Karnataka Health Ministry holds high-level meeting to discuss rising infections in the state

According to statistics, the state has reported 20 H1N1 cases, 26 H3N2 cases, 10 Influenza B cases, and 69 Adenovirus cases in 2 months.

ByChetana Belagere

Published Mar 06, 2023 | 7:23 PM Updated Mar 06, 2023 | 7:24 PM

The Karnataka Health Minister held a high-level meeting along with experts from the Technical Advisory Committee. (Twitter)

With Covid-19 cases seeing a slight uptick, coupled with an increased number of people falling sick with the flu in Karnataka, the state Health Minister held a high-level meeting on Monday, 6 March, along with experts from the Technical Advisory Committee.

According to the statistics from the Health Department, the state — in the last two months (January to March) — has reported 20 cases of H1N1, 26 cases of H3N2, 10 cases of Influenza B, and 69 cases of Adenovirus.

“There is no reason for panic, but we are closely monitoring the situation. There has been a slight uptick in Covid-19 cases in the last few days. The Union Health Ministry has issued a caution regarding the H3N2 variant of influenza too. A public health advisory will be issued,” said the D Randeep, the state Health & Family Welfare Commissioner.

Masks compulsory for healthcare workers

Stressing that there is no reason to panic, Karnataka Health Minister Dr K Sudhakar, after the meeting, nonetheless ordered that all healthcare staff in hospitals should wear masks compulsorily.

Several healthcare workers and doctors have recently fallen ill with influenza-like symptoms, especially lingering cough.

Appreciating the order, renowned pulmonologist and Head of the Department of Sleep Medicine at Bengaluru’s Manipal Hospital, Dr Satyanarayana Mysore, told South First that “masking up will help in preventing the infection. It is important to mask up. It is a shield not just for Covid-19 infection, but any respiratory viruses”.

Also Read: Everyone around you falling sick? Read what doctors have to say 

Vaccination for healthcare workers

The state government has also decided to procure influenza vaccines to vaccinate healthcare workers.

Experts recommend getting an annual flu vaccination. (Creative Commons)

Experts recommend getting an annual flu vaccination. (Creative Commons)

Till 2019, the vaccines were being given free of cost to all healthcare workers, every year. After the Covid pandemic hit, this was stopped and, now, it will be resumed in all 31 districts, the Health Minister told reporters after the meeting.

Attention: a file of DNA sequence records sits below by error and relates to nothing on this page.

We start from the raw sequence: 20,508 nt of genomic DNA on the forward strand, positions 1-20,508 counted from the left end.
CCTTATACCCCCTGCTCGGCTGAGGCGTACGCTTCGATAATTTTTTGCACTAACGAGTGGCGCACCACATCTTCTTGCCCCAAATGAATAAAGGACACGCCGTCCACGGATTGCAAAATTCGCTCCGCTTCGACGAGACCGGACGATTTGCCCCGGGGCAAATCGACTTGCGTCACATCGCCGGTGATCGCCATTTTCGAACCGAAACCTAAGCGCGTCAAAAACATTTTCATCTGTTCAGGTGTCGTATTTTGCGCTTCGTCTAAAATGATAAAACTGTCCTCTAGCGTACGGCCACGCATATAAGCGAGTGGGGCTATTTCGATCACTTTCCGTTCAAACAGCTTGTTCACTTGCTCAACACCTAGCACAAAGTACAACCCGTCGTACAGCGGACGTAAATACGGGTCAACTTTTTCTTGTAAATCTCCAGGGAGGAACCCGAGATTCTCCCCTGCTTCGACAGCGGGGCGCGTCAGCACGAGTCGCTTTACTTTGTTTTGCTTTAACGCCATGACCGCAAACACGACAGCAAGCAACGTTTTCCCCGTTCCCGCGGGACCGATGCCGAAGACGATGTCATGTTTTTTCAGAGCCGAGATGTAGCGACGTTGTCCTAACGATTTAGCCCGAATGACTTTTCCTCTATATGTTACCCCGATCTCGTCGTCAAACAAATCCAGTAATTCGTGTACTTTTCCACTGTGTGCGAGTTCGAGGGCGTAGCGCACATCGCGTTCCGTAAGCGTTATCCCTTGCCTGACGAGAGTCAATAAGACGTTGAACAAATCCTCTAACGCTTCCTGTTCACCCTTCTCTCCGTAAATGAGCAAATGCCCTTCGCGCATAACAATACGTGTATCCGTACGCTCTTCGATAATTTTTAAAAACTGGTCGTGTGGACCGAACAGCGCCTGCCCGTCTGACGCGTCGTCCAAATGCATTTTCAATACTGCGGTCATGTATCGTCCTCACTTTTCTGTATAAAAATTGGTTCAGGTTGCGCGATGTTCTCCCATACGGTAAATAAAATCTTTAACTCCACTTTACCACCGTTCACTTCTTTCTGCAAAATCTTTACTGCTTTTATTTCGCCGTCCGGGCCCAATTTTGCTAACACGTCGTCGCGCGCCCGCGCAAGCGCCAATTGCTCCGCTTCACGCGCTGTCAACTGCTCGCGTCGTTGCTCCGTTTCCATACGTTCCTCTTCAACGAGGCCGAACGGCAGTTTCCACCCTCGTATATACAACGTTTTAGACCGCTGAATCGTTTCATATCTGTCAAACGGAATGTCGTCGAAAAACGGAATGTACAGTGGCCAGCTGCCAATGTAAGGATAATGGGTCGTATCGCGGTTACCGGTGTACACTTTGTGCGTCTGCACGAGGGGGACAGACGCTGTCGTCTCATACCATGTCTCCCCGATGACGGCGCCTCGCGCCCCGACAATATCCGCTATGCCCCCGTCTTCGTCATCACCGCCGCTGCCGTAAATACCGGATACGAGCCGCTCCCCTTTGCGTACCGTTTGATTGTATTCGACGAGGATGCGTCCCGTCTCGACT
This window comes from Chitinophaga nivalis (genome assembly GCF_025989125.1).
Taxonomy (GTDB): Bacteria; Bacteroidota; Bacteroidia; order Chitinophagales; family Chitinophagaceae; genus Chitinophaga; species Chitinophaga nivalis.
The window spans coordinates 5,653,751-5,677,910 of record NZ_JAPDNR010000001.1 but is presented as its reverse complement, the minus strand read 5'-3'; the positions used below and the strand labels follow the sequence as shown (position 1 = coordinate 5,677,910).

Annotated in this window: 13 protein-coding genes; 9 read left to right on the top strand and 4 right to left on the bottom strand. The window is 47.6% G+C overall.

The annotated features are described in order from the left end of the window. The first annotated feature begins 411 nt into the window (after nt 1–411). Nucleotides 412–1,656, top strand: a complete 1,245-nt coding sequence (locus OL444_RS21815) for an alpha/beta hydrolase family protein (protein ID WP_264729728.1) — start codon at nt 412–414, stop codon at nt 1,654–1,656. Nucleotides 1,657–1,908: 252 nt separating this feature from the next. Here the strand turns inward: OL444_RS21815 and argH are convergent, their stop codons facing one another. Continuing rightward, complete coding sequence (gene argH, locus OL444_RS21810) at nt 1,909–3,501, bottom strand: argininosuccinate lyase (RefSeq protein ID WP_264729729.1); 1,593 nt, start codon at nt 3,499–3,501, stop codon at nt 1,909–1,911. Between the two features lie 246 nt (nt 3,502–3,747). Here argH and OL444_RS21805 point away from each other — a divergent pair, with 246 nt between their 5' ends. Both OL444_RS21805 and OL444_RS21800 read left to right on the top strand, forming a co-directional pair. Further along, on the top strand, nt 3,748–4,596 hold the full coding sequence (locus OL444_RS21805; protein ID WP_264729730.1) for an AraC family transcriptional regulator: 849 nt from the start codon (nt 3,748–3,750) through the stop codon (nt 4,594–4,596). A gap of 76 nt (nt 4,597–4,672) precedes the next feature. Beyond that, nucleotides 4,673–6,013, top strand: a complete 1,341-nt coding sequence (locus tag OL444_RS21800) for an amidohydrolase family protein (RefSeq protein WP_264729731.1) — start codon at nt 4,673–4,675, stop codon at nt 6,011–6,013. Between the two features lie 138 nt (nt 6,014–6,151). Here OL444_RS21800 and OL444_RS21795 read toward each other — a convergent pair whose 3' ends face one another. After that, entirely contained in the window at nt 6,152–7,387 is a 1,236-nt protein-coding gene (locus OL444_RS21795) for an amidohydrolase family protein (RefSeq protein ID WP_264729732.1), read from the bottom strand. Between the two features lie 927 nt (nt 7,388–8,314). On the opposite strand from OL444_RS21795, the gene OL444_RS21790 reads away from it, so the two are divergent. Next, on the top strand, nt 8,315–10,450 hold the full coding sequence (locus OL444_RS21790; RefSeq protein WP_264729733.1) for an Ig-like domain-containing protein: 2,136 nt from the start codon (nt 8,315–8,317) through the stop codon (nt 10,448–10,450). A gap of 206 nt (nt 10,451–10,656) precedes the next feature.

“Influenza vaccination is given every year and all healthcare workers are instructed to get it. For specific doctors and staff, including those working in the ICU, vaccines will be given by the government,” said Dr Sudhakar.

Dr Mysore added that the flu vaccine is usually recommend around July and August as that is when an increase in cases is seen — August to December. However, this year, there has been an increase in infections from January onwards.

While it is recommended that everyone take an influenza vaccine once a year, those susceptible, like the elderly, and patients with asthma, COPD, airway diseases, bronchiectasis, and immune deficiency, must definitely take the vaccine, advised the doctor.

In a previous interaction with South First, renowned microbiologist from CMC Vellore, Dr Gagandeep Kang, said, “Vaccines are preventive, but there are also antivirals like Tamiflu. Most recover with no treatment. Elderly and those with comorbidities can develop secondary bacterial infections.”

Also Read: Prolonged cold-cough: Secondary infection might be the reason

Testing for influenza

The Health Minister also said that the central government, in its guidelines, has set a target of 25 tests per week and added that the state government is screening 25 cases of severe acute respiratory infections (SARIs) and influenza-like illnesses (ILIs) in Victoria Hospital and Vanivilas Hospitals to keep track of the variants.

A committee has been formed to cap the price of testing for this new infection, he added. “We are taking measures to ensure that testing is available at low rates. The fee for the examination will be fixed after the report is received from the committee,” said Dr Sudhakar.

Doctors suggest following Covid safety protocols even with these infections to limit the spread. (Creative Commons)

Doctors suggest following Covid protocols even with these infections to limit the spread. (Creative Commons)

He added that the infection can be seen in children under 15 years of age and in senior citizens. Pregnant women are also more likely to get infected.

He said that the spread of infection can be prevented through measures such as cleanliness, avoiding crowds, and following hand hygiene — much like Covid protocols.

Dr Sudhakar also shared other observations. He said that this infection will clear up within 2 to 5 days and noted that people who had Covid earlier, seem to have more cough when infected.

Also Read: As H3N2 case numbers rise, IMA cautions against use of antibiotics

‘Don’t take antibiotics unnecessarily’

The medical experts South First spoke to also warned against self-medication and the use of antibiotics.

“Many are taking antibiotics on their own. it is not right to take medicines without the doctor’s advice and to take antibiotics unnecessarily. Medicines need to be given based on the symptoms,” said Dr MK Sudarshan, Chairperson of the Technical Advisory Committee.

The Health Minister added that there is no shortage of medicine and necessary medicines are stocked.

Meanwhile, warning that temperatures are already soaring in February, even before the start of summer, the minister added that this could also increase the problem.

He said that experts have recommended avoiding sun exposure between 11 am and 3 pm, as well as staying hydrated with at least 2-3 liters of water, buttermilk, fresh water, and fruit juices.